Nachman died of tuberculosis at the age of 38 in the early autumn on the fourth day of Sukkot 1810, and was buried in the local Jewish cemetery.[17]

Grave of Rebbe Nachman of Breslov

Based on the frequent fluctuations and changes in Nachman's mood, scholars have suggested that he suffered from severe depression[18][19] and from bipolar disorder.[20][21]

Pilgrimage tradition

The synagogue where Nachman is buried

After Nachman's death Sternhartz instituted an annual pilgrimage to his gravesite on Rosh Hashana, called the Rosh Hashana kibbutz, which drew thousands of Hasidim until 1917, when the October Revolution forced it to continue clandestinely. Only a dozen or so Hasidim risked making the annual pilgrimage during the Communist era. During Perestroika in the Soviet Union in 1989, the gates were reopened. In 2008, approximately 25,000 people from all over the world participated in this annual pilgrimage.[22]



Nachman rejected the idea of hereditary Hasidic dynasties, and taught that each Hasid must "search for the tzaddik ('saintly/righteous person')" for himself—and within himself. He believed that every Jew has the potential to become a tzaddik.[23] He emphasized that a tzaddik should magnify the blessings on the community through his mitzvot. However, the tzaddik cannot "absolve" a Hasid of his sins, and the Hasid should pray only to God, not to the rebbe. The purpose of confiding in another human being is to unburden the soul as part of the process of repentance and healing.

In his early life, he stressed the practice of fasting and self-castigation as the most effective means of repentance. In later years, however, he abandoned these severe ascetisms because he felt they may lead to depression and sadness. He told his followers not to be "fanatics". Rather, they should choose one personal mitzvah to be very strict about, and do the others with the normal amount of care.[24]

He encouraged his disciples to take every opportunity to increase holiness in themselves and their daily activities. For example, by marrying and living with one's spouse according to Torah law, one elevates sexual intimacy to an act bespeaking honor and respect to the God-given powers of procreation. He urged everyone to seek out their own and others' good points in order to approach life in a state of continual happiness. He stressed living with faith, simplicity, and joy. He encouraged his followers to clap, sing and dance during or after their prayers to bring them to a closer relationship with God. He taught that his followers should spend an hour alone each day, talking aloud to God in his or her own words, as if "talking to a good friend". This is in addition to the prayers in the siddur. Breslover Hasidim still follow this practice today, which is known as hitbodedut (literally, "to make oneself be in solitude"). Nachman taught that the best place to do hitbodedut was in a field or forest, among the natural works of God's creation. He emphasized the importance of music for spiritual development and religious practice.[25]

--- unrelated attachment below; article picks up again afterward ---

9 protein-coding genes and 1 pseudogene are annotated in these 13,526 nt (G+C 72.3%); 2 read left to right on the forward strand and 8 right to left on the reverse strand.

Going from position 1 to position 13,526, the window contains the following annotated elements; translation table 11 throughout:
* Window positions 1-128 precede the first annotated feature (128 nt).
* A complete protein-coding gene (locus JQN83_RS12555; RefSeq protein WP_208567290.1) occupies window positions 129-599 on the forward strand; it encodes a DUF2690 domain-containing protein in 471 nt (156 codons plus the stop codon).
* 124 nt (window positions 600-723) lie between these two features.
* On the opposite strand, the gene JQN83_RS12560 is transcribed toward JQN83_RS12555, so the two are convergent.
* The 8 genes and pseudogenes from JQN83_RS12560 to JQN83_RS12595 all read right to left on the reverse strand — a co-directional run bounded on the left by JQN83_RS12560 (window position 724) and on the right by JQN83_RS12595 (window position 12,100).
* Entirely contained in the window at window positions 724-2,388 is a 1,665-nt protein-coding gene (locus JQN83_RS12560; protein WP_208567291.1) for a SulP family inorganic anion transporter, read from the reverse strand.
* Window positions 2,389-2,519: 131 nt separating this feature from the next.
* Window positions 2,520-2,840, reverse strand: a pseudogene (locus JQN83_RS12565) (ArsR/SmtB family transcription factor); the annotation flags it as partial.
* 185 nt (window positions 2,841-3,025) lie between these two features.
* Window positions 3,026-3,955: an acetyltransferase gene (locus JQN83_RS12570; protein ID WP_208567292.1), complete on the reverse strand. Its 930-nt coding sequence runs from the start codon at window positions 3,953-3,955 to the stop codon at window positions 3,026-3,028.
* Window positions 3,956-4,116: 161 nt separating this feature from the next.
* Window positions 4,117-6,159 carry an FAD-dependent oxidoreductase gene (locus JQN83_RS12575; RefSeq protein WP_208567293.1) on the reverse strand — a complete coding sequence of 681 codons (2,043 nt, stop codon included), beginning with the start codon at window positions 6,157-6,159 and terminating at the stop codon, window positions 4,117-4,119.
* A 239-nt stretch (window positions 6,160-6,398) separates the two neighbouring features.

In 1816, Joseph Perl wrote a denunciation of Hasidic mysticism and beliefs, in which he criticized many of the writings of Nachman, who had died six years earlier. Austrian imperial censors blocked publication of Perl's treatise, fearing that it would foment unrest among the empire's Jewish subjects.[citation needed]

During his lifetime Nachman also encountered opposition within the Hasidic movement itself from people who questioned his new approach. Eventually nearly the entire Jewish population of Zlatipol opposed Nachman, leading him to relocate to Breslov in 1802.[26]

Nachman believed at one time that he was the Messiah,[27] and should be recognized as such.[28]

Published works


Reb Nachman's Torah lessons and stories were published and disseminated mainly after his death by his disciple, Reb Noson:

  • Likutey Moharan ("Collected Teachings of Our Teacher, Rabbi Nachman") (vol. i., Ostrog, 1808; vol. ii., Moghilev, 1811; vol. iii., Ostrog, 1815)—Hasidic interpretations of the Tanakh, Talmud and Midrashim, Zohar, etc. This work has been completely translated to English and annotated in fifteen volumes by Rabbis Chaim Kramer and Moshe Mykoff of the Breslov Research Institute.
  • Sefer HaMidot[29] (The Aleph-Bet Book) (Moghilev, 1821)—a collection of practical advice gleaned from Torah sources, presented as epigrams or maxims and arranged alphabetically by topic.[30]
  • Tikkun HaKlali ("General Remedy")—Reb Nachman's order of ten Psalms to be recited for various problems, plus commentary by Reb Noson. Published as a separate book in 1821.
  • Sippurei Ma'asiyot (Tales of Rabbi Nachman or Rabbi Nachman's Stories) (n.p., 1816)—13 story tales in Yiddish and then translated in to Hebrew and that are filled with deep mystical secrets. The longest of these tales is The Seven Beggars,[31] which contains many kabbalistic themes and hidden allusions. Several fragmentary stories are also included in Rabbi Aryeh Kaplan's translation of the complete tales, Rabbi Nachman's Stories.